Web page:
They committed fornication at Baal-peor (the lord of the gap a Moabitish god who was worshiped through prostitution) when they forgot all that God’s hand had done, all that He had provided and protected them from and they joined unto the gods of the land of Moab. They prostituted themselves with the dust of the earth, being desirous of the things of the flesh, with complete disregard for the fact that they represented the chosen bride of God, walking by sight not by faith (Num. 25:2).
They tempted Christ in the wilderness after being given the spiritual meat, ‘manna’, and that water from the Rock which was Christ and said, “wherefore have you brought us up out of Egypt to die in the wilderness for no bread, neither water and out soul loatheth this light bread” (Num. 21:5). The Bread of Life and that Living water were detestable to them and they again desired the old wine and old garments.
Finally they murmured (were discontent and enraged) against God for His sovereignty, His provisions and His designs as they sought the inheritance of bondage and desired to return unto the land of Egypt (Num. 14:2). This is Edom which is Adam and which is the earthen vessel that was formed from the same lump as those fitted for destruction by the wise and master potter.
“Wherefore he that is of the opinion that he is established’ and thinks he has overcome these things of the flesh, to he that is so high minded and superior to all others and who seeks his own well-being before the brethren and to him that is so heavenly minded that he does not see the wonders of God, “let him have understanding” and be taught of the Spirit “that wherein he thinks he is established, therein shall he fall”. The lust of the flesh and infirmities of the bondage of this corruption are common to man and were it not for the grace of God each and every one of His people should walk according to the corruption of the members of Adam.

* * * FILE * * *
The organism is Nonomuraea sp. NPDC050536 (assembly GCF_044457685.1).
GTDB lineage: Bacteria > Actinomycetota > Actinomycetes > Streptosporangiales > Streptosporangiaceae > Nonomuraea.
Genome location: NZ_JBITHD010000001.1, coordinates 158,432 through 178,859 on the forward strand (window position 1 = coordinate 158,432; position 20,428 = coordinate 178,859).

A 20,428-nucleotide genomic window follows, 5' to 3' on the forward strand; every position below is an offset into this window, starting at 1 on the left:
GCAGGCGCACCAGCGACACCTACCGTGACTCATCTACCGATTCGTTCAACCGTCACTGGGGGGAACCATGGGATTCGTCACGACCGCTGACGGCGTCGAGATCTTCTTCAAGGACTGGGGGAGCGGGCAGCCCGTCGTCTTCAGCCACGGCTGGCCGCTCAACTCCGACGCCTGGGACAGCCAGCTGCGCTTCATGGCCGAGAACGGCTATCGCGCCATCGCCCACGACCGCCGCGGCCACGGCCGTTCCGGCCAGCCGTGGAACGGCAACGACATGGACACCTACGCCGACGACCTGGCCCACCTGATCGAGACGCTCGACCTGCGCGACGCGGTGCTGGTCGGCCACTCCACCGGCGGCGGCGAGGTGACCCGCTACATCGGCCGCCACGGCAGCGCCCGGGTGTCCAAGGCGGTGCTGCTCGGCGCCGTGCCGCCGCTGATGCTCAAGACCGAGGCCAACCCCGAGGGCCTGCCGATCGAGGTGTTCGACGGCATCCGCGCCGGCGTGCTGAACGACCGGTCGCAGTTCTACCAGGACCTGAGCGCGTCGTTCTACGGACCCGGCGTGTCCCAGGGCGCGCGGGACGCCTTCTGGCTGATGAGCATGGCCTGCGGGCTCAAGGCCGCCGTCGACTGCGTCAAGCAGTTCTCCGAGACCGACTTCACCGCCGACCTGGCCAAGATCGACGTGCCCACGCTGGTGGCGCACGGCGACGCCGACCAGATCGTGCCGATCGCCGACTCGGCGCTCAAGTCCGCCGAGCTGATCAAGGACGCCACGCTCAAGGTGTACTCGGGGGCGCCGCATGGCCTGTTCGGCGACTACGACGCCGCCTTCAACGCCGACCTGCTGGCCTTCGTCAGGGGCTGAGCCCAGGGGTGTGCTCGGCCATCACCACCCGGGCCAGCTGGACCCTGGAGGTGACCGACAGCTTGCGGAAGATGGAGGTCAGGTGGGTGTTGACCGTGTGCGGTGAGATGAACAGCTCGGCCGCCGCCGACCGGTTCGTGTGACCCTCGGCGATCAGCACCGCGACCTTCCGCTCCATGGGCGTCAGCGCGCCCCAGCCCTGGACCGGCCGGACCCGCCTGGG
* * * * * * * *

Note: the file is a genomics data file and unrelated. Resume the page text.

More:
It is the Spirit of God which dwells within each chosen vessel which mortifies the deeds of the flesh and prevents the depravity of the flesh from its natural course and causes the redeemed to walk after His statutes and commandments. God is faithful and He will not allow His children to be tempted beyond the limits He has equipped them with (afore prepared them unto) and will with these temptations provide a way of escape that His children may be able to bear the chastening of the Lord and to understand that whom the Lord loves He chastens. These temptations are for the trying of the faith within and the revealing of the corruption without and as the child grows in the grace and knowledge of His will the proving of the faith within reveals the true extent of the vanity to which the creature has been made subject to waiting for the manifestation of the sons of God and the deliverance from the tabernacle (dwelling places) in which they have sinned (Ezk. 37:23).
“Wherefore, my dearly beloved, flee idolatry” The natural man thrives on what he can see and he worships the works of his hands but the child, justified by the faith and having peace with God, lives, moves and has his being by faith, and that not of himself for it is a gift from above. He is saved by hope which cannot be seen with the natural eye and he walks by the faith of Jesus Christ who loved him and gave Himself for him.
Your servant in Christ,
(Elder) Chet Dirkes
April 10, 2011